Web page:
Thursday 25 April 2019

World Rugby describe statement from top players expressing concern over 'World League' as 'surprising' Newsdesk Newsdesk

Global stars including England captain Owen Farrell and Ireland fly-half Johnny Sexton have warned of serious player welfare and integrity concerns over World Rugby's proposed new competition structure.

The International Rugby Players' Council held a detailed conference call this week that included nine of the world's top 10 Test team captains dialling in.

A new global season is due to kick off next year, running until 2032.

Discussions, meanwhile, have also taken place about a new World League that would combine 12 international sides from both hemispheres in a competition running through summer and autumn and culminating with play-offs and a final.

The IRPC said players were "united in their concern" about issues such as player-load challenges from playing multiple Tests across different time zones in consecutive weeks, increased conflicts between club and country demands, plus potential impact on the World Cup and British and Irish Lions tours.

The IRPC also claimed that promotion and relegation will not form part of the new proposal, saying it would prevent Tier Two and emerging nations from accessing top level competitive matches.

It is understood that any World League would have the intention of featuring England, Wales, Scotland, Ireland, France, Italy, New Zealand, Australia, South Africa and Argentina, plus Japan and the United States, who could be invited to join the Rugby Championship.

But if no promotion and relegation is sanctioned, then it could mean countries like Georgia, Samoa, Fiji and Tonga being isolated.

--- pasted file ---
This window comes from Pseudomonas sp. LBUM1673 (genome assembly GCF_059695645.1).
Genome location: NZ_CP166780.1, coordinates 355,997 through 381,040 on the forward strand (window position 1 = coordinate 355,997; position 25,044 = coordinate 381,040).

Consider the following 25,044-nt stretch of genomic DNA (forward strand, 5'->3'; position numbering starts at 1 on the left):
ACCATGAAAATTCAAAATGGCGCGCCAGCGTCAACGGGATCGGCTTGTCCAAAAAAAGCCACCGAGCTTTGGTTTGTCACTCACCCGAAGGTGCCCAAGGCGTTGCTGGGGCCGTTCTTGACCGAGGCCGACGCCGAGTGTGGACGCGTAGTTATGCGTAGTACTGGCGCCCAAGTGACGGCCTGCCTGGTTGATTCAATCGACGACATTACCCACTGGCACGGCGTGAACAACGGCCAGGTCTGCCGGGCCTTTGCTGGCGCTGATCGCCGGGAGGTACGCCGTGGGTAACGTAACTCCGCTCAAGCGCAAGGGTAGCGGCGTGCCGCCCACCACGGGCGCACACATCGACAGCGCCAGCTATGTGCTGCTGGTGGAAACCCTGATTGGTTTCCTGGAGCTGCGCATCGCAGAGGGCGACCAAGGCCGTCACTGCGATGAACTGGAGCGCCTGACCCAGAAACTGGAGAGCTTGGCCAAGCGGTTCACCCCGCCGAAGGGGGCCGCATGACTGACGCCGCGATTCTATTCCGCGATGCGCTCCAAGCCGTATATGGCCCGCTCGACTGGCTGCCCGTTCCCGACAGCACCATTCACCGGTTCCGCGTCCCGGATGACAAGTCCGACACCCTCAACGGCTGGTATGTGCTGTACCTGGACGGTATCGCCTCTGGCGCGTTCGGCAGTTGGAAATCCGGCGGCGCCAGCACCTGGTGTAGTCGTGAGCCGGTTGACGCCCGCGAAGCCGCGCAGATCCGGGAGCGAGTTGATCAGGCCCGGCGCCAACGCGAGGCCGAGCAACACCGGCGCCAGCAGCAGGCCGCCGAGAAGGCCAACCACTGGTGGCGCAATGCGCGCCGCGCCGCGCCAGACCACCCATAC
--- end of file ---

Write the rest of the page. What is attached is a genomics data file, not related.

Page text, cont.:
"It seems like a commercial deal on the future of the game is being negotiated at a rapid pace with little consideration given to the important points we raised with World Rugby in November," Sexton said, in a statement released by the IRPC.

"The issue of player-load has never been so topical. However, it needs to be properly understood.

"To suggest that players can play five incredibly high-level Test matches in consecutive weeks in November is out of touch and shows little understanding of the physical strain this brings."

In a statement this morning, World Rugby said it was 'surprised' by the stance taken by the IRPC and claimed that some of the assertions made were inaccurate.

The statement read: "World Rugby recognises and values the importance of player considerations and input into the annual international competition discussions. However, the manner the International Rugby Players (IRP) organisation has expressed these is surprising given regular engagement throughout this ongoing process. World Rugby’s commitment to player welfare matters is unwavering and we will continue to engage and give full consideration to the welfare of players within the ongoing discussions.

"It is inappropriate to comment on specifics whilst wider stakeholder consultation, including with IRP, is ongoing. However, it is important to note that some assumptions made in the statement regarding the proposed competition structure are inaccurate and that important matters such as playing load and emerging nation opportunities are at the heart of constructive dialogue on the overall concept.

"Consumer research confirms a structured annual competition would make fans and new audiences more likely to watch, attend and engage with international rugby, exposing the sport to new fans worldwide. There is also no doubt that a structured annual international competition would deliver significantly greater long-term broadcast revenue for reinvestment in the global game. This project has at its heart long-term growth and stability, not short-term wins, and that includes greater opportunity for players.

"As instructed by our Executive Committee and the Unions, we remain committed to a process of constructive dialogue with all stakeholders, including the IRP, to deliver a model that ensures the best-possible competition and commercial outcomes for all and a truly exciting and meaningful annual international competition structure that is great for players, clubs, fans and unions."

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